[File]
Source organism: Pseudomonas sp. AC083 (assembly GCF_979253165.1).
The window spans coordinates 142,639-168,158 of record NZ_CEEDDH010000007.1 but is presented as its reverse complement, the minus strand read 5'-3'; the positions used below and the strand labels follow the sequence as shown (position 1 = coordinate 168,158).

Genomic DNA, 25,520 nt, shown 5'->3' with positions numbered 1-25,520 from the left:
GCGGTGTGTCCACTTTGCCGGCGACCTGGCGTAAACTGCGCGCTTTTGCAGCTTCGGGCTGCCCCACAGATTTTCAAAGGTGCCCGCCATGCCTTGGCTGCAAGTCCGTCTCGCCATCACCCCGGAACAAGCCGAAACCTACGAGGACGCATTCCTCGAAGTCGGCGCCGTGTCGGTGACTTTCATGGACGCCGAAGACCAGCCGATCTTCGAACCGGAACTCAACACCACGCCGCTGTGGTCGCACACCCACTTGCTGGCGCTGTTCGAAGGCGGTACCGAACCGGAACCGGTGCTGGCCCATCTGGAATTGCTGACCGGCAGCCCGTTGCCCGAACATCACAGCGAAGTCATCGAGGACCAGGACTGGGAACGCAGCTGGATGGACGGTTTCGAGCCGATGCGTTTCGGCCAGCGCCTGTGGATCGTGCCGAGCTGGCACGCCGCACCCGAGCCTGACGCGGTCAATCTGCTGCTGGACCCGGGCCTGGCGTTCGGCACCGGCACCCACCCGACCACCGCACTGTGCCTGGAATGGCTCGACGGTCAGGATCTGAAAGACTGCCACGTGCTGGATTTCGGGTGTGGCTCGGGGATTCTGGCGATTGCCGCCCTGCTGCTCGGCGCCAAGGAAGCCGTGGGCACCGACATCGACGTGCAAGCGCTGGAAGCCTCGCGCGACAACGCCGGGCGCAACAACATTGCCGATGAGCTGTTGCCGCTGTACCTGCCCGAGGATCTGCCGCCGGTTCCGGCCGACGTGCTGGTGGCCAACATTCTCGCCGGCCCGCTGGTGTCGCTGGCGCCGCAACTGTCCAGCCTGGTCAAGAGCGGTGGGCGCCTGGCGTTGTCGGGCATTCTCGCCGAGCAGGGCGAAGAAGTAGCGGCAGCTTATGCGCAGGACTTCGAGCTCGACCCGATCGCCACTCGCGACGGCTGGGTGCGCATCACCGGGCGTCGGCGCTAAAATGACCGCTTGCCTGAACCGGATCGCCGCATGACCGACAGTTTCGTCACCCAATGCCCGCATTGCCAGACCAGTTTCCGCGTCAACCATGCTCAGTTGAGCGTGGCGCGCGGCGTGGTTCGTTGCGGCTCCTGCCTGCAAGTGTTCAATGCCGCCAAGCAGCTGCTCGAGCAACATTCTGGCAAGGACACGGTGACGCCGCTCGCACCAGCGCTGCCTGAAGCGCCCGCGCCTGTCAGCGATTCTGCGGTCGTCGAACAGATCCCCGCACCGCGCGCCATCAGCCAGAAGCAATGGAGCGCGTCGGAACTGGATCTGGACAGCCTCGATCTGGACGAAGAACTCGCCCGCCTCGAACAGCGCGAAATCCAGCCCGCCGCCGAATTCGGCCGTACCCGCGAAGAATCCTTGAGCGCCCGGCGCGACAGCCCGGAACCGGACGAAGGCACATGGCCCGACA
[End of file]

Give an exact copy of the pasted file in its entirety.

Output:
Source organism: Pseudomonas sp. AC083 (assembly GCF_979253165.1).
The window spans coordinates 142,639-168,158 of record NZ_CEEDDH010000007.1 but is presented as its reverse complement, the minus strand read 5'-3'; the positions used below and the strand labels follow the sequence as shown (position 1 = coordinate 168,158).

Genomic DNA, 25,520 nt, shown 5'->3' with positions numbered 1-25,520 from the left:
GCGGTGTGTCCACTTTGCCGGCGACCTGGCGTAAACTGCGCGCTTTTGCAGCTTCGGGCTGCCCCACAGATTTTCAAAGGTGCCCGCCATGCCTTGGCTGCAAGTCCGTCTCGCCATCACCCCGGAACAAGCCGAAACCTACGAGGACGCATTCCTCGAAGTCGGCGCCGTGTCGGTGACTTTCATGGACGCCGAAGACCAGCCGATCTTCGAACCGGAACTCAACACCACGCCGCTGTGGTCGCACACCCACTTGCTGGCGCTGTTCGAAGGCGGTACCGAACCGGAACCGGTGCTGGCCCATCTGGAATTGCTGACCGGCAGCCCGTTGCCCGAACATCACAGCGAAGTCATCGAGGACCAGGACTGGGAACGCAGCTGGATGGACGGTTTCGAGCCGATGCGTTTCGGCCAGCGCCTGTGGATCGTGCCGAGCTGGCACGCCGCACCCGAGCCTGACGCGGTCAATCTGCTGCTGGACCCGGGCCTGGCGTTCGGCACCGGCACCCACCCGACCACCGCACTGTGCCTGGAATGGCTCGACGGTCAGGATCTGAAAGACTGCCACGTGCTGGATTTCGGGTGTGGCTCGGGGATTCTGGCGATTGCCGCCCTGCTGCTCGGCGCCAAGGAAGCCGTGGGCACCGACATCGACGTGCAAGCGCTGGAAGCCTCGCGCGACAACGCCGGGCGCAACAACATTGCCGATGAGCTGTTGCCGCTGTACCTGCCCGAGGATCTGCCGCCGGTTCCGGCCGACGTGCTGGTGGCCAACATTCTCGCCGGCCCGCTGGTGTCGCTGGCGCCGCAACTGTCCAGCCTGGTCAAGAGCGGTGGGCGCCTGGCGTTGTCGGGCATTCTCGCCGAGCAGGGCGAAGAAGTAGCGGCAGCTTATGCGCAGGACTTCGAGCTCGACCCGATCGCCACTCGCGACGGCTGGGTGCGCATCACCGGGCGTCGGCGCTAAAATGACCGCTTGCCTGAACCGGATCGCCGCATGACCGACAGTTTCGTCACCCAATGCCCGCATTGCCAGACCAGTTTCCGCGTCAACCATGCTCAGTTGAGCGTGGCGCGCGGCGTGGTTCGTTGCGGCTCCTGCCTGCAAGTGTTCAATGCCGCCAAGCAGCTGCTCGAGCAACATTCTGGCAAGGACACGGTGACGCCGCTCGCACCAGCGCTGCCTGAAGCGCCCGCGCCTGTCAGCGATTCTGCGGTCGTCGAACAGATCCCCGCACCGCGCGCCATCAGCCAGAAGCAATGGAGCGCGTCGGAACTGGATCTGGACAGCCTCGATCTGGACGAAGAACTCGCCCGCCTCGAACAGCGCGAAATCCAGCCCGCCGCCGAATTCGGCCGTACCCGCGAAGAATCCTTGAGCGCCCGGCGCGACAGCCCGGAACCGGACGAAGGCACATGGCCCGACA